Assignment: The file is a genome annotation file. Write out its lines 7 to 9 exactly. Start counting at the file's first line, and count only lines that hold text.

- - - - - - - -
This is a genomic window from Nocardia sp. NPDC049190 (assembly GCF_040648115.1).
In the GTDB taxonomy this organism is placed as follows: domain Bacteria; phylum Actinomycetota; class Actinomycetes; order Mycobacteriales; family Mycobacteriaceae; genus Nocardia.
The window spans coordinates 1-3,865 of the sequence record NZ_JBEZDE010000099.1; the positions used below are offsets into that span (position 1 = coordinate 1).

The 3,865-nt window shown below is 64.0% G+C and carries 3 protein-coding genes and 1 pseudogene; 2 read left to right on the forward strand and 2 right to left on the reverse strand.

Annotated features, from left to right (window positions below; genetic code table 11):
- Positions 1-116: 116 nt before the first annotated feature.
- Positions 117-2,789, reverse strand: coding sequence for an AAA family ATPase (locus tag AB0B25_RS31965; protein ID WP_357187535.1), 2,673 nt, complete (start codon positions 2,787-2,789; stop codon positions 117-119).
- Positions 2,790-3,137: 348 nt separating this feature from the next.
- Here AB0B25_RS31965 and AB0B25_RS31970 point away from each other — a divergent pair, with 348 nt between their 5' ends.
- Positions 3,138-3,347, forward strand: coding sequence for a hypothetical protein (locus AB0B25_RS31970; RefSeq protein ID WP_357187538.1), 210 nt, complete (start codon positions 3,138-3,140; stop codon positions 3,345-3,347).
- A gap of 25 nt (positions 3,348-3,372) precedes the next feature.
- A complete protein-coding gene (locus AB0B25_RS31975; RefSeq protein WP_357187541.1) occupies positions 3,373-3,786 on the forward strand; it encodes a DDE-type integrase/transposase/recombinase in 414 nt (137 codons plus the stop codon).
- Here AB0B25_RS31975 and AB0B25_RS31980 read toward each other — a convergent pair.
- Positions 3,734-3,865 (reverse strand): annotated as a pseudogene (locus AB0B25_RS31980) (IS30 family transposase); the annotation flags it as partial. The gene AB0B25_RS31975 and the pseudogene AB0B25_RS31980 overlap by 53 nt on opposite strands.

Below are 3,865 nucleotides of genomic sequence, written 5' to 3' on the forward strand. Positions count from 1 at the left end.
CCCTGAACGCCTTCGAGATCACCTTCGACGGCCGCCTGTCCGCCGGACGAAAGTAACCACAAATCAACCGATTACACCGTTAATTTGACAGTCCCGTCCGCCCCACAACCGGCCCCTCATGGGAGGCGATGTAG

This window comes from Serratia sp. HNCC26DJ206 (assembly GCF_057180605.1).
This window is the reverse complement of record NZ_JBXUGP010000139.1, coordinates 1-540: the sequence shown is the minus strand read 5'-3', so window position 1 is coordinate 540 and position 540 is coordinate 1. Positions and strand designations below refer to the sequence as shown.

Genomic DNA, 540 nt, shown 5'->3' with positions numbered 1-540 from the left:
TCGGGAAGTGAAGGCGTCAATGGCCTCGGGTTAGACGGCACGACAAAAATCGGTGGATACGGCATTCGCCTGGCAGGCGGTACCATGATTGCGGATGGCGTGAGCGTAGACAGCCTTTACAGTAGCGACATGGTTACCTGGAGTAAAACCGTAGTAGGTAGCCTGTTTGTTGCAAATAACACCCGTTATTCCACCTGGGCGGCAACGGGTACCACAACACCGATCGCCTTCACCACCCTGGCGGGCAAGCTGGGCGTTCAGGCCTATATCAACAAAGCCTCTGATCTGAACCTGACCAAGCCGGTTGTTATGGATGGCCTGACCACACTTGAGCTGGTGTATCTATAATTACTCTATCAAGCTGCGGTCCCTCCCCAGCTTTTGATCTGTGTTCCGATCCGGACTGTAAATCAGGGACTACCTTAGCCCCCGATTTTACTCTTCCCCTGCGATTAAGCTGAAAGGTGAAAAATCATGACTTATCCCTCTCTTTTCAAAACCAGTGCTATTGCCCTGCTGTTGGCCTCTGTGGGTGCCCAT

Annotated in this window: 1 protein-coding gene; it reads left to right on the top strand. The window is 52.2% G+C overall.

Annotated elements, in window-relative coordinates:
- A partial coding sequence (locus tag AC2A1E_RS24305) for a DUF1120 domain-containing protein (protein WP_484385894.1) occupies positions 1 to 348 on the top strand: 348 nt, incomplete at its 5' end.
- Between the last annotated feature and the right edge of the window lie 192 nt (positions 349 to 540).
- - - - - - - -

- Positions 117-2,789, reverse strand: coding sequence for an AAA family ATPase (locus tag AB0B25_RS31965; protein ID WP_357187535.1), 2,673 nt, complete (start codon positions 2,787-2,789; stop codon positions 117-119).
- Positions 2,790-3,137: 348 nt separating this feature from the next.
- Here AB0B25_RS31965 and AB0B25_RS31970 point away from each other — a divergent pair, with 348 nt between their 5' ends.